Thursday , 24 August 2017

Momma Drama: Practicing the Rs of Downtime (or Sit Down and Shut Up)

Y’all are making me tired. Seriously. Now, I’ve hardly been accused of being terribly ambitious in life, but some of you over-achievers are really exhausting me these days. The fellow mother at the daycare bringing jam-packed, decorated Halloween goodie bags for all the kids in our class? Really? You’re making the rest of us look bad. And judging from dealing with some of you in public, it’s not making you all that happy, anyway.

There wasn’t a lot I loved about growing up in the rural South, but let me tell you this: folks there bring sitting and just being to an art form. Things are sloooow in the South. We even stretch out words and give them extra syllables. With swings and rocking chairs on the porch, you could keep track of the whole town…or just take in a cool rain storm. The whole point was not doing. Hopefully with a nice glass of the table wine of the South: sweet tea.

So! I’m here to bring some of that old fashioned Southern goodness and give you an excuse to sit down already. Jeez Louise. Being productive is way overrated. Plus, it’s turning you into a road-raging, scowling grump. Luckily, you have me to help you manage your stress and prioritize some downtime. Because a lot of you don’t seem to ever be still and quiet. And you don’t seem to be familiar with the concept of what the experts call eustress, which is actually stress caused by positive happenings in your life. Weddings, babies: wonderful experiences, but they cause stress.

What is downtime, anyway? Europeans seem to get it. You don’t see them working 60 hours a week. And they’ve got better health (despite all that cheese  and cream and wine the French eat), less depression, and better productivity. So let’s talk about how we get some of that good stuff for us, shall we? I like to call downtime the 3 R’s for adults. No, not reading, riting, and rithmatic (did I mention I was raised in the rural South?). I’m talking rest, recreation, and relationships. Time to make time.

How much downtime is enough? Experts say we need an hour a day, a day a week, and a week every three to four months. Did you just do a spit take? I know, I know. Hubs comes from a family that very much values busy-ness, and I will admit I can get looked at sideways when I insist on chilling for my mental health. You might need to let go of perfectionism. Yes, this means sometimes my kitchen floor is crunchy. But downtime is reasonable and even, I dare say, necessary for balance and health. And in my case, to prevent homicide or matricide. Better to stick to my kitchen table, I assure you, than to value a clean house over my sanity. So let’s take a look at each R, shall we?

Relationships. Do you see your family at all, or are you just texting each other your whereabouts? Speaking of texts, when you’re together, are you actually looking up from your electronic device long enough to gaze into someone’s eyes? When’s the last time you completed a project with a loved one? Or just enjoyed learning about the other’s inner world? If you think about it, it’s been awhile. Try a no-screen rule for an hour. Revive the art of conversation. Talk about how every sports team in Dallas sucks. Sorry. Tony Romo alone has sent me into therapy. I heard he threw three interceptions during the bye week. I bet he’ll be a great father for at least the first two trimesters of his wife’s pregnancy. But I digress.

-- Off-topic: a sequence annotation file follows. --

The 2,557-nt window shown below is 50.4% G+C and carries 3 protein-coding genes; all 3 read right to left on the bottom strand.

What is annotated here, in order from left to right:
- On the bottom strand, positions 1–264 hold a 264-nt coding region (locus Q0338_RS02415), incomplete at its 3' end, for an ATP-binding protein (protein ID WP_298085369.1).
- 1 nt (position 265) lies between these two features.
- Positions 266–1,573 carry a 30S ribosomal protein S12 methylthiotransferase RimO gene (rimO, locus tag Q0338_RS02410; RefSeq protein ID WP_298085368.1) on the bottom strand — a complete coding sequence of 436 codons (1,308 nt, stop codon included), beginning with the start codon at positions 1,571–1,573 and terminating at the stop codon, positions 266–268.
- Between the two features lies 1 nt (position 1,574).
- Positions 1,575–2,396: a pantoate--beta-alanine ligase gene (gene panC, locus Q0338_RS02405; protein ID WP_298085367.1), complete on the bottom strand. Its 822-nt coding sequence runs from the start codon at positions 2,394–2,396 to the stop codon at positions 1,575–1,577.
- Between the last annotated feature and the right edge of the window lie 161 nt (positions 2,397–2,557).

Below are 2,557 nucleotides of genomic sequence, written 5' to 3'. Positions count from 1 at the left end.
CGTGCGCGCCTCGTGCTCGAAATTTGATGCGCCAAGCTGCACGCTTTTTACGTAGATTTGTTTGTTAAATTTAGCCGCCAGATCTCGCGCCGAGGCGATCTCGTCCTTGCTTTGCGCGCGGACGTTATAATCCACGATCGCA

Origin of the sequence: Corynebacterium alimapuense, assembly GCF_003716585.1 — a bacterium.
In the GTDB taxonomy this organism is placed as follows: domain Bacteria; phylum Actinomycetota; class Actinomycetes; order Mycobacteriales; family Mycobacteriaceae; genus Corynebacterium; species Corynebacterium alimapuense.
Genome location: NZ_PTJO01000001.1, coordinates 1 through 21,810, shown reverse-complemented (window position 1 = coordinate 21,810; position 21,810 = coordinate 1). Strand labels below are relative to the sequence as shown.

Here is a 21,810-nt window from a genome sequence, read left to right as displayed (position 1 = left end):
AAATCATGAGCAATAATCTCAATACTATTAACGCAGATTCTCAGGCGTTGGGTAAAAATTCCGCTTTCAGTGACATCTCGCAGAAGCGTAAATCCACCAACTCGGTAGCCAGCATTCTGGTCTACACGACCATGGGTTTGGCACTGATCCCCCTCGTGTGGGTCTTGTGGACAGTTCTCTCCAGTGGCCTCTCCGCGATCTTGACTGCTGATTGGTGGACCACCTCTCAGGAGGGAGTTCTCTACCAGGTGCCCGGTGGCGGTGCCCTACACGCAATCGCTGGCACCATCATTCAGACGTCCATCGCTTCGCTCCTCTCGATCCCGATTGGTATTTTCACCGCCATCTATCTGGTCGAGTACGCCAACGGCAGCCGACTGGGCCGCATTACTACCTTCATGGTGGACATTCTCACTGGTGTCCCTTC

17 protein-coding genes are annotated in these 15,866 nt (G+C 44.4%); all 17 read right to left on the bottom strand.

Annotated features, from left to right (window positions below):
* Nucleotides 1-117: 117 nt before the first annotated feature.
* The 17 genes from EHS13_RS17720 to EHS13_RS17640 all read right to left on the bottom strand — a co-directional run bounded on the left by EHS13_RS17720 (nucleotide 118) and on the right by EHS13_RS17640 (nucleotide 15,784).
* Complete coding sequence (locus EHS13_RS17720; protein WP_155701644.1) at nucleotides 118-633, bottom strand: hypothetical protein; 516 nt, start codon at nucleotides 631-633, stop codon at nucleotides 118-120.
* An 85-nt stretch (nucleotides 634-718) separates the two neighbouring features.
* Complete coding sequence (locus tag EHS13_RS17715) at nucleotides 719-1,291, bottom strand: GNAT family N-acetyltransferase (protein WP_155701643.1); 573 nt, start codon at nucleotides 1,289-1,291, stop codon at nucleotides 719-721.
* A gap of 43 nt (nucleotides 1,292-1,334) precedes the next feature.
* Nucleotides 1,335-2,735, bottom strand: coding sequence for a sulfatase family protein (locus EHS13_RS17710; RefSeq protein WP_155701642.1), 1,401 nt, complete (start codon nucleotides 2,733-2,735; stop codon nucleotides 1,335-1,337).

Recreation. Hey, remember fun? Yeah, me neither. This won’t work. Recreation is any activity you do for sheer pleasure. For me, I have to admit to a pretty active TV and Twitter addiction. Some people like a game of pick-up basketball, others like to bake a loaf of bread…hell, some people even tell me they like to clean, but then I look at them like they’ve grown a third eyeball. But whatever floats your proverbial boat, is fun to do, and is preferably creative. You don’t have to be good at it. Somebody once said: if the voice in your head says you can’t paint, the only way to silence it is to paint.

Rest. And here’s the one we as Americans just can’t seem to wrap our head around. Rest means doing nothing. Just keeping the couch from floating off the floor. Meditating. Porch sitting. Because it is SO important to spend time inside your own head, hearing your own voice, placing your attention there. And we virtually never do it. Rest means being a human being, not a human doing. Rest is getting back in touch with that “I” you really are. Ever heard that phrase, “I am so sick of myself”? Well, that means there’s an “myself” for that “I” to get sick of. That “I” is the seat of consciousness, your soul, and trust me. It needs tending. Deepak Chopra and Eckhart Tolle have my back on this one.

So go forth and do nothing, my babies! As we roll into the holiday season, Thanksgiving and Christmas or Hanukkah or Kwanzaa or the milieu of your choice, stress can be as common a side dish as stuffing and pumpkin pie. Both good stress and bad. Combat it. Because your family won’t remember what gift you got them. But they will totally remember if you’re a screamy crazy person for the season. You’ve got my permission (and yes, sometimes even my urging) to sit down. And occasionally? Shut up. It’s good for you and for me.

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